Resolving insomnia may call for a combination of medications, different types of counseling, and lifestyle factors, such as exercise and nutrition. You may consider alternative therapies, as well. For example, research suggests that acupuncture may help some individuals with depression-related insomnia, especially when used in combination with other methods.

When you treat clients with depression, it is important to track sleep quality and other lifestyle factors. The right tools can help you observe your clients over time, so you can make better treatment decisions and see significant improvement, faster.

At BestNotes, we’re working to make life easier for behavioral health providers and the clients they serve. Our EHR solutions help your organization and staff save time, reduce frustration, and increase revenue. Contact us today to learn more.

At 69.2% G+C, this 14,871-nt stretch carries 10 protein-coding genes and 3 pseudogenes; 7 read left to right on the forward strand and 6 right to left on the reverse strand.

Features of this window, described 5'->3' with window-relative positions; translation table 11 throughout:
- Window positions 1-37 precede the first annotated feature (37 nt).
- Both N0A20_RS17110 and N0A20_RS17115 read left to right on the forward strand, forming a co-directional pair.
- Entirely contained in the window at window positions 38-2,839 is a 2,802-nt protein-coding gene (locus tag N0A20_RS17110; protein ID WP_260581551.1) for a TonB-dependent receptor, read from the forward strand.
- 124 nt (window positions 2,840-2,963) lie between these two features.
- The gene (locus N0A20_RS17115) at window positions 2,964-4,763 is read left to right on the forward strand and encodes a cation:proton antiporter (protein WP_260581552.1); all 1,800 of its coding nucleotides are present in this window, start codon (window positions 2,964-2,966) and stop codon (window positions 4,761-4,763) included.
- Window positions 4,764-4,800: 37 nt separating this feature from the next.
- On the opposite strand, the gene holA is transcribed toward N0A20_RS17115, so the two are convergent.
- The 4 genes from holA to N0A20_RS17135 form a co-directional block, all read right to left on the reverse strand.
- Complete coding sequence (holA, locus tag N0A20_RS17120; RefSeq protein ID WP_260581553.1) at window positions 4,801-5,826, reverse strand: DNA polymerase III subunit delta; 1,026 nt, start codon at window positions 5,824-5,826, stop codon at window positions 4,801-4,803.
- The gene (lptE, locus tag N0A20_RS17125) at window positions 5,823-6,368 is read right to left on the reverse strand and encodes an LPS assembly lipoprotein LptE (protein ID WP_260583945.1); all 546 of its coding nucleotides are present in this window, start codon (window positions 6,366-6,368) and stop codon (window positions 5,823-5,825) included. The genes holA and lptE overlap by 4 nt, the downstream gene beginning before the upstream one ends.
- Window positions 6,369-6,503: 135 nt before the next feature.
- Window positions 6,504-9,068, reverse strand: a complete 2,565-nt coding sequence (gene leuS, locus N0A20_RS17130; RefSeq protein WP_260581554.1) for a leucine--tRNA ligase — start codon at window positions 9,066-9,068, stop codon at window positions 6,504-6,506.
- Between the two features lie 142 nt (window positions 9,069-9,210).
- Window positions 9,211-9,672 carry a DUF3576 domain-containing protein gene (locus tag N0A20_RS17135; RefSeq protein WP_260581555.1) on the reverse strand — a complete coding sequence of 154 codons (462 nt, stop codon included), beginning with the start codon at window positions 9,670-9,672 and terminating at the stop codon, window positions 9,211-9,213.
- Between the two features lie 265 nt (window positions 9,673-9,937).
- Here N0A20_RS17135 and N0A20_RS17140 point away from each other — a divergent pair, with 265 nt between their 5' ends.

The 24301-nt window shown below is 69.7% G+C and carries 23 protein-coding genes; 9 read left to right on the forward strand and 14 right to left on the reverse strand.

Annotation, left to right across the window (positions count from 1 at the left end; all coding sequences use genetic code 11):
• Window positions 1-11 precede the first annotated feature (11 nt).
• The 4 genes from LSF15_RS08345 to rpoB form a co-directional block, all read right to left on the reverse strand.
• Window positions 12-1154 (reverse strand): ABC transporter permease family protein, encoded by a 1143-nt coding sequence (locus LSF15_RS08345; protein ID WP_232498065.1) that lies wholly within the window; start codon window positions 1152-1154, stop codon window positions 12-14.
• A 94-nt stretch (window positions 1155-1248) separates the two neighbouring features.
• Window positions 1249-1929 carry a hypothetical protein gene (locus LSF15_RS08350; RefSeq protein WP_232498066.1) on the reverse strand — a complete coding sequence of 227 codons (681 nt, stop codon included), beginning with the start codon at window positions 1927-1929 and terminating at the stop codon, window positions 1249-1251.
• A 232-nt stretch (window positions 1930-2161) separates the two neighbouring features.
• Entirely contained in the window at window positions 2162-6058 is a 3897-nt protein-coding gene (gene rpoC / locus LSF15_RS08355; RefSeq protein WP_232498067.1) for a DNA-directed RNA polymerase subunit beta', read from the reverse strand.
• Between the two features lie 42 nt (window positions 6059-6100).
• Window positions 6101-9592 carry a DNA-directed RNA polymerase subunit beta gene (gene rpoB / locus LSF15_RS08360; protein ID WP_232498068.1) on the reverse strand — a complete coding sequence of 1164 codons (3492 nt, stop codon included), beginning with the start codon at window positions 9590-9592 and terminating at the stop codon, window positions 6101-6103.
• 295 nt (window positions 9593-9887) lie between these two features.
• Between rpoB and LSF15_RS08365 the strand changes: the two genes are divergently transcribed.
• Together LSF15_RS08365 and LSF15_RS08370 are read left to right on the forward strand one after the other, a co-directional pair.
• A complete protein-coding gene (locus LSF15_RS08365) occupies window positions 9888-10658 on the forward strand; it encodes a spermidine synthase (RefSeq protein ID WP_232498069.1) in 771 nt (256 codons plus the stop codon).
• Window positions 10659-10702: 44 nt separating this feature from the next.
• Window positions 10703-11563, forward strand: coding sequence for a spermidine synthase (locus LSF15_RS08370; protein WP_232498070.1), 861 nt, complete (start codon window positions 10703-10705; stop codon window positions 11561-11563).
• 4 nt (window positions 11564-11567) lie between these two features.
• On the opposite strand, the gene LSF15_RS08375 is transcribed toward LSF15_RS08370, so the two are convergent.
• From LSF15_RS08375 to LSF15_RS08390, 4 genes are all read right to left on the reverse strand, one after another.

date:  Dec 21, 2021
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National Behavioral Health and Addiction Treatment News of 2019

This year has seen a lot of significant developments in behavioral health and addiction treatment. Let’s take a look at some of the biggest stories that made headlines across the nation in 2019.

Multiple Opioid Lawsuit Results

In August 2019, an Oklahoma judge ruled that consumer healthcare company Johnson & Johnson helped encourage the state’s opioid crisis. Although the company was originally ordered to pay $572 million, a state district judge reduced that to a one-time payment of $465 million. However, an appeal filed in December 2019 argues that this amount is not enough to cover the state’s opioid abatement plan.